Liberals have concocted yet another method to get around the founders’ Constitution. They plan to elect the President in 2012 on the basis of the national popular vote, rather than by a majority of the electoral college.
Although earlier progressive innovations have confused the process, the Constitution is quite clear that the President is chosen by electors, appointed by each state “in such manner as the legislature thereof may direct.” Like the bicameral Congress, the presidency was infused with federalism–the states as states would have a role to play in the choice of the chief executive.
Indeed, the framers expected that, after George Washington, few men would have sufficient stature to command an electoral college majority. Thus the President would be chosen by the House of Representatives, by a special method in which each state delegation would cast one vote. But in time, the political parties produced a system in which the popular vote majority almost always was the electoral vote majority.
More important, the founders wanted to make sure that the President could not claim to embody the people. The presidential election would not be a plebiscite, of the kind that produced Caesar, Napoleon, or other demagogic dictators.
In short, the Electoral College would keep the President a constitutional president–limited and balanced by the other levels and branches of the constitutional system.
This system has frustrated big-government liberals who envisioned the President as the head of a European-style centralized bureaucratic state. Proposals to abolish the Electoral College perennially arose. Today, they arise from Democrats who still believe that George W. Bush stole the 2000 election.
But a legitimate constitutional amendment to abolish the Electoral College would be all but impossible. The less populous states derive more electoral power from the fact that electors are apportioned on the basis of total congressional representation–the number of representatives (derived from population) plus the number of senators (derived from state equality). At the extremes, California has over twelve percent of the nation’s population, but only about ten percent of the electoral vote; Wyoming has 0.18% of the population but 0.56% of the electoral vote. Overall, about eighteen states suffer slightly reduced electoral college power, while about thirty-two gain electoral college voting strength.
So the current scheme is the “National Popular Vote Initiative.” It aims to have a number of states with an electoral college majority agree to cast their electoral votes to whomever wins a national popular vote majority. To date, eight states and the District of Columbia, having 132 electoral votes–about half the required total–have signed on. California and Illinois are the largest.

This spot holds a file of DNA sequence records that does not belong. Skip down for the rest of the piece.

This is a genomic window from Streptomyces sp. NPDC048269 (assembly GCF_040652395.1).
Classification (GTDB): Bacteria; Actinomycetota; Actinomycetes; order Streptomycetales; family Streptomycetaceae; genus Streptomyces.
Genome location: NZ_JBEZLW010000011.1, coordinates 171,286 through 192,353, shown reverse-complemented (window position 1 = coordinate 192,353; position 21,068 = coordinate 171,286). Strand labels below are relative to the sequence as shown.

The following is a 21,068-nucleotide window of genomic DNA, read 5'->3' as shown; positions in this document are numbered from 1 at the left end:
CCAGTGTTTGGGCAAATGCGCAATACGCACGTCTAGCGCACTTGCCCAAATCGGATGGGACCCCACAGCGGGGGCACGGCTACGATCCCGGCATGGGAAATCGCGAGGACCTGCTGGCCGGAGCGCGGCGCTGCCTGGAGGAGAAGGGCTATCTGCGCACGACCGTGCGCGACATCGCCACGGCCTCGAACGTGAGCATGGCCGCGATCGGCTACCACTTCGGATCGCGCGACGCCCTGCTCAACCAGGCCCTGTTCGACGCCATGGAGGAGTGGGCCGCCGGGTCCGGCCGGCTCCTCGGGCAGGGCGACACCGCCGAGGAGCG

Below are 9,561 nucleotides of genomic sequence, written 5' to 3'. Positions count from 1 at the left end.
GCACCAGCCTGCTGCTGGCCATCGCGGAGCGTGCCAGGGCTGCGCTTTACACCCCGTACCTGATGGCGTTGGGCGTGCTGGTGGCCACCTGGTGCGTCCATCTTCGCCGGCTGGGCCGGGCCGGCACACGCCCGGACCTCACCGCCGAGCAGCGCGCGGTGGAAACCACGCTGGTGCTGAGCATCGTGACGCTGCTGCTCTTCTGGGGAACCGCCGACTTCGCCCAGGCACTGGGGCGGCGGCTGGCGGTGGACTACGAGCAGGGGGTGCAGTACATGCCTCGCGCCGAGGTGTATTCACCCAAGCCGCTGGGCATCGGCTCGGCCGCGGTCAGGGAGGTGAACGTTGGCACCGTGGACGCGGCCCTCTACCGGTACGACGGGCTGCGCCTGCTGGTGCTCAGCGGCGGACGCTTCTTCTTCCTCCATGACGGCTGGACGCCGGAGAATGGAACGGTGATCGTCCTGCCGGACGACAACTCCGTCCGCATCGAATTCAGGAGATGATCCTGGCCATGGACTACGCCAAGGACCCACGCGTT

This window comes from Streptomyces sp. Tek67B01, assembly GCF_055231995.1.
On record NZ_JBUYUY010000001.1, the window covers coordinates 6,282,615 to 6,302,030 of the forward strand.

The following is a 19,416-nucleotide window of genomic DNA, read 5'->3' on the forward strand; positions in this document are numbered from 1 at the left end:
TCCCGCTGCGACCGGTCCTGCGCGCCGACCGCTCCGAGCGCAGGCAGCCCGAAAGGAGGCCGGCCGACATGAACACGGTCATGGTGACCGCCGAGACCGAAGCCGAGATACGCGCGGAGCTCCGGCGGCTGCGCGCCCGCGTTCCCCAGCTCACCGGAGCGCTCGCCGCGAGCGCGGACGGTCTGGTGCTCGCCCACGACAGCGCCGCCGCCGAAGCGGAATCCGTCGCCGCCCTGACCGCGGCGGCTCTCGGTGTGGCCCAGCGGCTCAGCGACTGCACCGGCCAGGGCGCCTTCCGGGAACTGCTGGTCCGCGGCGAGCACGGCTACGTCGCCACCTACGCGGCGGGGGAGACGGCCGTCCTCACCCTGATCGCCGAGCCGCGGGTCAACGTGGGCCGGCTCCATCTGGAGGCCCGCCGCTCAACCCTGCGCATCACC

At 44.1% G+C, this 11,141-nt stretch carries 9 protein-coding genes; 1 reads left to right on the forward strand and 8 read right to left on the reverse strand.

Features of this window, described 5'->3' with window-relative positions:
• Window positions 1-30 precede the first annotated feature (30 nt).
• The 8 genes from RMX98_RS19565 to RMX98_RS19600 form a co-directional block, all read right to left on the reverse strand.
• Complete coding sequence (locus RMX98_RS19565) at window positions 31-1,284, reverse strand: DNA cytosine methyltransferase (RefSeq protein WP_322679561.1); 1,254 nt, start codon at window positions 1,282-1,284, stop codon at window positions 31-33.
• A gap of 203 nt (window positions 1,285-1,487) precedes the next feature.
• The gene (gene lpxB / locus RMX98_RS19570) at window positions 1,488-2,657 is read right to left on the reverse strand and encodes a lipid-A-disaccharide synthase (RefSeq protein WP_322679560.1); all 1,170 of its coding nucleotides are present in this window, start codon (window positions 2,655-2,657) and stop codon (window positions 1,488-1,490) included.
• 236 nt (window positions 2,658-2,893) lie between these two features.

The principal problem is that this effort to circumvent the Constitution’s electoral college provision, and to evade the Constitution’s amendment provision, is itself unconstitutional.
As Pepperdine University Professor Derek Muller points out in the Election Law Journal, the National Popular Vote Initiative is an interstate compact. Article I, section 10 of the Constitution says that “No state shall, without the consent of Congress… enter into any agreement or compact with another state.”
NPVI advocates deny that their gambit is an interstate compact requiring congressional consent. They rely on Supreme Court rulings that hold that the compacts clause “cannot be read literally.” They claim that the compact clause was only intended to prevent the states from usurping powers that belong to the United States.
But, as Muller points out, the smaller, non-compacting states lose political power by this compact, and certainly have an interest in stopping it. The NPVI says that “Because there would undoubtedly be time-consuming litigation about this aspect of the compact, National Popular Vote is working to introduce a bill in Congress for congressional consent.” The likelihood of congressional consent before the 2012 election differs insignificantly from zero.
The Supreme Court has never considered an interstate compact that concerned voting before, and the NPVI could send us into another electoral crisis like that of 2000–like many other progressive initiatives, exacerbating the problem it proposed to solve. Does anyone really believe that California or New York would abide by its pledge if a Republican won the national popular vote? Would not they suddenly develop constitutional scruples and renege? The NPVI would be unenforceable.
The National Popular Vote movement dislikes the fact that a president can achieve an electoral vote majority with a popular vote minority. This happened in 1824, 1876, 1888, and 2000. (It is worth remarking that many Democrats expected Al Gore to carry Florida and win an electoral college majority with a popular minority–and that the early calls of a Gore victory probably depressed Bush’s popular vote.) One can make a fair case along this line. But that does not alter the fact that the Constitution provides for it. And this Constitution still represents the consent of the sovereign people of the United States until amended, as George Washington put it, by some “explicit and authentic act.”